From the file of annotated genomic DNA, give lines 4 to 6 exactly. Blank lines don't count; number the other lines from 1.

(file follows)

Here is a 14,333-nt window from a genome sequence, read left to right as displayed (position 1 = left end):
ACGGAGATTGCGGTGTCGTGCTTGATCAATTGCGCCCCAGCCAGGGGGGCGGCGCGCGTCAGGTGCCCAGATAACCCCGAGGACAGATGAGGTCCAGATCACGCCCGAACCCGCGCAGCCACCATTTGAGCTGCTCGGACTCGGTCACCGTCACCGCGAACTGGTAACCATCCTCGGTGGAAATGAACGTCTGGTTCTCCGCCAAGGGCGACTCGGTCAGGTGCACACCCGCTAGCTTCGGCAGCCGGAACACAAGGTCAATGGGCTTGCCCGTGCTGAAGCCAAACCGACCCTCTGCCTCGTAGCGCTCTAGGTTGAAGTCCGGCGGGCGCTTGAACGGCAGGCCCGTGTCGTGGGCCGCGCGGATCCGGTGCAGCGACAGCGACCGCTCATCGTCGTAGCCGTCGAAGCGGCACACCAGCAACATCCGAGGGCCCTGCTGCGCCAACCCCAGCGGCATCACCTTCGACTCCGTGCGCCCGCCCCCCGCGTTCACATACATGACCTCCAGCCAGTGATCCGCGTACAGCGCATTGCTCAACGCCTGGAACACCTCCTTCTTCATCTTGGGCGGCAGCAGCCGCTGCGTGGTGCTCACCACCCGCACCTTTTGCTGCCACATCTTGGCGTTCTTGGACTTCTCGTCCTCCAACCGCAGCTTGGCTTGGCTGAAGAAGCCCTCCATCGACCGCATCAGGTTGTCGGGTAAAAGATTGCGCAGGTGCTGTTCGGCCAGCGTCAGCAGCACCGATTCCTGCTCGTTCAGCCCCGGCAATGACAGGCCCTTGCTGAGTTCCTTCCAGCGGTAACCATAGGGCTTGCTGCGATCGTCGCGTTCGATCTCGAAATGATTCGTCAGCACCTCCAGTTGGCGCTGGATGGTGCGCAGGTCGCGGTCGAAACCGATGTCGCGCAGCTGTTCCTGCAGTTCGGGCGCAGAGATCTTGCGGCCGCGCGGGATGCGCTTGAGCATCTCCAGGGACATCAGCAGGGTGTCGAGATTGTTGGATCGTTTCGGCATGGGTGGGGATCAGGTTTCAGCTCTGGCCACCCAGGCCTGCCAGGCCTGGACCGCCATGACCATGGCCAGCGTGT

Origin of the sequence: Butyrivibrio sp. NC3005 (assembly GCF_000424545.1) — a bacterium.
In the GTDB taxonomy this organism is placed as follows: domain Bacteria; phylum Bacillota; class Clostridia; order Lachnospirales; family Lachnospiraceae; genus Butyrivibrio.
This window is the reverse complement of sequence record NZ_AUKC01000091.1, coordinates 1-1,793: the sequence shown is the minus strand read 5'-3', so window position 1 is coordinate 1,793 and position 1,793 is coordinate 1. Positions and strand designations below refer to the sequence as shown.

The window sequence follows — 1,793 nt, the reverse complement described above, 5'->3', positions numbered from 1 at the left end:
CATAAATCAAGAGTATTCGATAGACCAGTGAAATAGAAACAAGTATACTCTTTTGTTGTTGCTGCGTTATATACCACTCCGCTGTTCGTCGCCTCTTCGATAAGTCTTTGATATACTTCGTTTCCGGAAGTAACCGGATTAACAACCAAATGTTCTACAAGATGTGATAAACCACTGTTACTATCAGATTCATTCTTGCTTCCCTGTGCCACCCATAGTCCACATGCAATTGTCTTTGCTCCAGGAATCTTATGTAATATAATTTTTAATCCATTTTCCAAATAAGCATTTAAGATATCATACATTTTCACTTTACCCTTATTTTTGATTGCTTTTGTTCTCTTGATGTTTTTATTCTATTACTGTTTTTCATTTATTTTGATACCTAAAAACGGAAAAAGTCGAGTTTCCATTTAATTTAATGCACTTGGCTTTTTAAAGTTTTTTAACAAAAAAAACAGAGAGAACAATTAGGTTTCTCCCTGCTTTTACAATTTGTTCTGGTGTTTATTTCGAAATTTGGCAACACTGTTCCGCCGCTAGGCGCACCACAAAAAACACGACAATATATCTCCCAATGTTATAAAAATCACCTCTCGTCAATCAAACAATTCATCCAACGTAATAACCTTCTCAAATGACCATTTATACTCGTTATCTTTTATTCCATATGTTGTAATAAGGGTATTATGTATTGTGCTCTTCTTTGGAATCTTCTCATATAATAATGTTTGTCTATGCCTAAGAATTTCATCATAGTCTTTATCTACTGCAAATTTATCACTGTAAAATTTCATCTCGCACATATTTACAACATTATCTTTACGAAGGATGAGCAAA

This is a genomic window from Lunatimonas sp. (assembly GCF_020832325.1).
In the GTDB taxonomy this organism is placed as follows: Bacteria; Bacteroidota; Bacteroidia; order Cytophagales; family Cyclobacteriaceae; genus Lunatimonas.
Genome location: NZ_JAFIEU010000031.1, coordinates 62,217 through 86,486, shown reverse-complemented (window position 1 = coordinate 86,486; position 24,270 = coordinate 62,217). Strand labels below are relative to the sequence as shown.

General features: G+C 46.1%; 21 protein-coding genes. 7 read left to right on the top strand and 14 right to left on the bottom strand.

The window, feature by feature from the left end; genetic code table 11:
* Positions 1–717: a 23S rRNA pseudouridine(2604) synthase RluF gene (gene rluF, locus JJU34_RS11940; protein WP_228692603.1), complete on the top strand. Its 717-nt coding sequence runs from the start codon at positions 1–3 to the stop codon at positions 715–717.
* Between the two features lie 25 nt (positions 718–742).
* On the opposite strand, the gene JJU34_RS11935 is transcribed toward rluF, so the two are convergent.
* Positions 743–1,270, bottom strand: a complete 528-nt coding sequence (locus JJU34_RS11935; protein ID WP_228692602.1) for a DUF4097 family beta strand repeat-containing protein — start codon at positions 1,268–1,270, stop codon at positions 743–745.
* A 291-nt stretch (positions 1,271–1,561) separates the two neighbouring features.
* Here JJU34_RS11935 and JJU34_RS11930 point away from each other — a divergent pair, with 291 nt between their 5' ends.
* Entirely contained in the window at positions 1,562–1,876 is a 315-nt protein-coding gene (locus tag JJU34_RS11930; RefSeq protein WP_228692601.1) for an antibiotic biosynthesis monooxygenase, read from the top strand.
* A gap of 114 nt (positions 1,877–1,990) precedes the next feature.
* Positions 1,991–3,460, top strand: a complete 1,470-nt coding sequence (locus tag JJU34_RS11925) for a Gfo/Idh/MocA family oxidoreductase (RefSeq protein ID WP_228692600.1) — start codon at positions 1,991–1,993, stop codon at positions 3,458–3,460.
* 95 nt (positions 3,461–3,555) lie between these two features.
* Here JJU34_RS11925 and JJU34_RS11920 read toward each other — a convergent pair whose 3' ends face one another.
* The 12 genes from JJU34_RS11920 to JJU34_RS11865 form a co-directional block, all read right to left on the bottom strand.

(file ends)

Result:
In the GTDB taxonomy this organism is placed as follows: domain Bacteria; phylum Bacillota; class Clostridia; order Lachnospirales; family Lachnospiraceae; genus Butyrivibrio.
This window is the reverse complement of sequence record NZ_AUKC01000091.1, coordinates 1-1,793: the sequence shown is the minus strand read 5'-3', so window position 1 is coordinate 1,793 and position 1,793 is coordinate 1. Positions and strand designations below refer to the sequence as shown.

The window sequence follows — 1,793 nt, the reverse complement described above, 5'->3', positions numbered from 1 at the left end: